Prepping for winter requires serious effort. By the time autumn falls brisk and wet, tree squirrels are already hard at work hoarding and hiding the nuts and seeds they’ll need to sustain themselves through the coldest months. Moles are busying themselves capturing and immobilizing earthworms in underground dungeons. And acorn woodpeckers are drilling and storing up to 50,000 acorns in the dead limbs of “granary trees.”
But while many creatures build some version of a food pantry that will keep them fed through the harsh wintertime, only honeypot ants store their food in living, breathing vessels. When frigid temperatures lead to scarcity above ground, a select group of the ants, abdomens swollen from a season of consuming nectar, keep the colony fed with their vomit.
Around 1,000 ants out of 5,000 in a honeypot colony are conscripted into the sacrificial profession. Like grotesque storage containers, these “repletes” hang largely immobile from specially constructed chambers, explains John Conway, biology professor emeritus at the University of Scranton, who studied Myrmecocystus colonies endemic to desert-like regions of the American Southwest and Mexico. When the cache of rich liquid in their abdomens comes to an end, so do their lives.
Many honeypot ants are filled with the nectar collected from flowering plants and the “honeydew” secreted by aphids, but they aren’t the only fluids contained in the valve-controlled digestive tract of a replete. “Most are a golden to dark golden color, but there are a few of them that are also milky in color, and some ants are clear,” says Conway. “Some of them, we think, store water, and some may store dead insects brought into the nest.” Together, the repletes form a complete nutritional smorgasbord.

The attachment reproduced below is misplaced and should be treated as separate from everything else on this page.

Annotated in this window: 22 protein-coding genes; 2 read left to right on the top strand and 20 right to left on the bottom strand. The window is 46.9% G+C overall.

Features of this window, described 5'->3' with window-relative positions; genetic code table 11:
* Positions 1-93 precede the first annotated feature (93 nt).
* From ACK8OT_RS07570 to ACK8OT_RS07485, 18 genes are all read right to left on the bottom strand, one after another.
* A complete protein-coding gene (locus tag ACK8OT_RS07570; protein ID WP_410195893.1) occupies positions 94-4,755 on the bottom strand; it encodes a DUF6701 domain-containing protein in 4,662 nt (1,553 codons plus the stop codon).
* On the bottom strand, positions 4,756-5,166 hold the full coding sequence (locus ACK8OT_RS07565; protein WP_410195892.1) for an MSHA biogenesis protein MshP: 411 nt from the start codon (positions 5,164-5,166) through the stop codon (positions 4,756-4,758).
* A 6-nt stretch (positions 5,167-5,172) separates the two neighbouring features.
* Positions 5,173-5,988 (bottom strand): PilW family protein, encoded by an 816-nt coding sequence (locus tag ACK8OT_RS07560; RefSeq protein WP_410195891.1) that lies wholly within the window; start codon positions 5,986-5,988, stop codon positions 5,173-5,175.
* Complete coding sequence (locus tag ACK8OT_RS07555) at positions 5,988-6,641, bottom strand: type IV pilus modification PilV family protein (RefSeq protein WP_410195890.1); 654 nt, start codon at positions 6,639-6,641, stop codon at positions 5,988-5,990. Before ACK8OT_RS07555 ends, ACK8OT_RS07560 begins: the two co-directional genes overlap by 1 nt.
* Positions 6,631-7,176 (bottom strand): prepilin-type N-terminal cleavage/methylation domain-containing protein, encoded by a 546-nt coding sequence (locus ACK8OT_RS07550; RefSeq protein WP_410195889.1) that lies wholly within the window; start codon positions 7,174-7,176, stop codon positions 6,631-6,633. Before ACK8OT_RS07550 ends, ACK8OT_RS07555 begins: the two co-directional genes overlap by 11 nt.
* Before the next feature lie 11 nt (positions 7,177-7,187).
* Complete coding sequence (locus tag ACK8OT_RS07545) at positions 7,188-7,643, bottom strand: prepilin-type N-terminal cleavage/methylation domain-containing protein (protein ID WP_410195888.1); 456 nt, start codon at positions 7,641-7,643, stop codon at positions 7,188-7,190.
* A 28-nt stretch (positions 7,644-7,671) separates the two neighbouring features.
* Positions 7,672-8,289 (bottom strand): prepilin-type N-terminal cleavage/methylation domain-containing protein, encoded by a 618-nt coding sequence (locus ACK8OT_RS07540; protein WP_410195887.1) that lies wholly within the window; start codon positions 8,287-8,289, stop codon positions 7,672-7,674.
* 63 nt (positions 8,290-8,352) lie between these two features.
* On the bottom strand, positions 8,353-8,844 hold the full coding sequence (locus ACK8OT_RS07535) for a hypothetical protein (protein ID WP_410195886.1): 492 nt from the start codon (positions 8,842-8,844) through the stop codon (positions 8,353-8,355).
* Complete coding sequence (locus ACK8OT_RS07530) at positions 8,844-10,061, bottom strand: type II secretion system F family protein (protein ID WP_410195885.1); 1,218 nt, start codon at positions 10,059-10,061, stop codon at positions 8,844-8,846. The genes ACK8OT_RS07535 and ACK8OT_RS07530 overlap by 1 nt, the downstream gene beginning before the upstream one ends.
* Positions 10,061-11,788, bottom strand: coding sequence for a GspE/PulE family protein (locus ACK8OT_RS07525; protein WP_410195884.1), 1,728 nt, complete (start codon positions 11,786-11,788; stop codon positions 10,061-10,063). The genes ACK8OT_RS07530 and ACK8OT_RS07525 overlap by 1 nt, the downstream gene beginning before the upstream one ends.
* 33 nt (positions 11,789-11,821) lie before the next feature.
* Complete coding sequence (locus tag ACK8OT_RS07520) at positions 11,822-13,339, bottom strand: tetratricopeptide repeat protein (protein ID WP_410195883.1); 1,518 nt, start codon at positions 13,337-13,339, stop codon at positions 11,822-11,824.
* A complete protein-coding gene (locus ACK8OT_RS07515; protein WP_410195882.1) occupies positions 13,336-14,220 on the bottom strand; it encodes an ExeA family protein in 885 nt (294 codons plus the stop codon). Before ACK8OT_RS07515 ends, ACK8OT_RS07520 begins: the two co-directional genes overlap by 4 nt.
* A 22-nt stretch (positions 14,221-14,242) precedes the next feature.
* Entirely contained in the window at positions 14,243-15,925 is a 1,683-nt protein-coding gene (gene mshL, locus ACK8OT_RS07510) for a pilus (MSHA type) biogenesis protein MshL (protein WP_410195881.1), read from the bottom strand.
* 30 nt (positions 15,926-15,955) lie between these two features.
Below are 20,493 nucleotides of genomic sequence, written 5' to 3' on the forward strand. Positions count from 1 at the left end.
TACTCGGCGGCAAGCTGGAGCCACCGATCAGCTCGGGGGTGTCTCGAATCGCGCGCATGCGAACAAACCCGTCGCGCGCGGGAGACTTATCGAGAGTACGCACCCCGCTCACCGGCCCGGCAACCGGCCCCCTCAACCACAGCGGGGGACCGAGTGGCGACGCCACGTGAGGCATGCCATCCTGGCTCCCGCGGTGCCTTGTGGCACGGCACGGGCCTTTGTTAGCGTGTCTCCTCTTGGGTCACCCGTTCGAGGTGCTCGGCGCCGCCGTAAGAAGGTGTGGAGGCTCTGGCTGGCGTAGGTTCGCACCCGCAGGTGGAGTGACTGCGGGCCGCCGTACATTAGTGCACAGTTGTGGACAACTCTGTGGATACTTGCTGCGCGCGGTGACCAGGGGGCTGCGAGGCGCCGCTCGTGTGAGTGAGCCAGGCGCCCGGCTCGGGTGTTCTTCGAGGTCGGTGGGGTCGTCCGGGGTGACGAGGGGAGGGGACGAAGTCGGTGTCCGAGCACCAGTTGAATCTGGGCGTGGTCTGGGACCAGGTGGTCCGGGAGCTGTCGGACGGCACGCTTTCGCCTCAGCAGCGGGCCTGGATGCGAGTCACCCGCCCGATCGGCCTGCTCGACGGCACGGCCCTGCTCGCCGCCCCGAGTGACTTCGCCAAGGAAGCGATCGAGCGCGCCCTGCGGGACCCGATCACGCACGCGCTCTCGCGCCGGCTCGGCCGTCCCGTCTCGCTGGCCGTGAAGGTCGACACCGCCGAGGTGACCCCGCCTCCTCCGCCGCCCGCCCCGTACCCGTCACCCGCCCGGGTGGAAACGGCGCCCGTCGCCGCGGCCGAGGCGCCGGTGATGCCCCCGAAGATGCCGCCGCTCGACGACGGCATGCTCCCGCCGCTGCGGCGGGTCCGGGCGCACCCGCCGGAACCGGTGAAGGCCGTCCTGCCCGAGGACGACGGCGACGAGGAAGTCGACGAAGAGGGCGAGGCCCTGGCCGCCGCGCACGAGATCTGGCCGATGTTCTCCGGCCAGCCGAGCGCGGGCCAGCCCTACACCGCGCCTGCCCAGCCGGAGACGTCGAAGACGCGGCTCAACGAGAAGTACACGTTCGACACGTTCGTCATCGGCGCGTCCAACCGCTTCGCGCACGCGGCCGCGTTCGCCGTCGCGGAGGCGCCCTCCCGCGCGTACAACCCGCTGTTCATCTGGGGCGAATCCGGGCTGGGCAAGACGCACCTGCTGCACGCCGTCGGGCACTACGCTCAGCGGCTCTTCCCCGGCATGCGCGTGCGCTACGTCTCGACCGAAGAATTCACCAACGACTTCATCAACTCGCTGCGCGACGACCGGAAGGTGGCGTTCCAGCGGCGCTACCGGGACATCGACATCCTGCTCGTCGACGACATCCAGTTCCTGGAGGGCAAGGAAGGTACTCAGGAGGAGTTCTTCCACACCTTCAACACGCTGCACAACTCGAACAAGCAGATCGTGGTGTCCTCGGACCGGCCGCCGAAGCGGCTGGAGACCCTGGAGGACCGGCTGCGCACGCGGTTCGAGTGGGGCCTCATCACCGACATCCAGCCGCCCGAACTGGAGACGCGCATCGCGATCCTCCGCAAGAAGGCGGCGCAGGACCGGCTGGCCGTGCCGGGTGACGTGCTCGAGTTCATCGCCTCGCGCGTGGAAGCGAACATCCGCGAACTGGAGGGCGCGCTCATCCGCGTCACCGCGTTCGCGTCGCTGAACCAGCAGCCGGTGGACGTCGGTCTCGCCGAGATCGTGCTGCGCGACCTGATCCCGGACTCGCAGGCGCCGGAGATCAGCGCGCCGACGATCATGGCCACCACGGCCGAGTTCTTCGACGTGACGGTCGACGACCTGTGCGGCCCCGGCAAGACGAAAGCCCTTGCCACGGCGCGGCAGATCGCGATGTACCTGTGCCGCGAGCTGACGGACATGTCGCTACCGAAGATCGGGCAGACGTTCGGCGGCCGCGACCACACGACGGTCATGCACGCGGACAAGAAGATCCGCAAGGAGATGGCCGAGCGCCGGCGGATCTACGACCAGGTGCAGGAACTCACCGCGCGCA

The repletes in North American honeypot ant nests aren’t born that way. Entomologists believe that they hatch as worker ants then self-sort sometime later. While the largest worker ants tend to be those that later develop the swollen abdomens, small workers can also make the transformation—though researchers aren’t exactly sure why. No one, says Conway, has yet been able to prove whether there’s “some kind of anatomical peculiarity” that predisposes some ants to the role while leaving others to live as workers.
Whatever the reason, the phenomenon appears to cross species and continents. Ants belonging to entirely different genera—six of them across the world, including in Africa and Australia—appear to researchers to have almost identical physical and behavioral traits. Each group has a population of swollen repletes that regurgitates to feed the nest at times of food scarcity.
“It’s a perfect example of what we call convergent evolution, the formation of the same adaptation to the same environmental conditions,” says Conway.
One of the most prominent species outside North America is Camponotus inflatus, which calls Western Australia home. Like Myrmecocystus, Camponotus lives in dry, desert-like conditions where temperatures drop in the winter months. Like Myrmecocystus, they’re referred to as “honeypot ants.” And like Myrmecocystus, their repletes don’t only feed their colonies during times of scarcity; Indigenous communities in both regions have harvested nectar-swollen honeypot ants since time immemorial.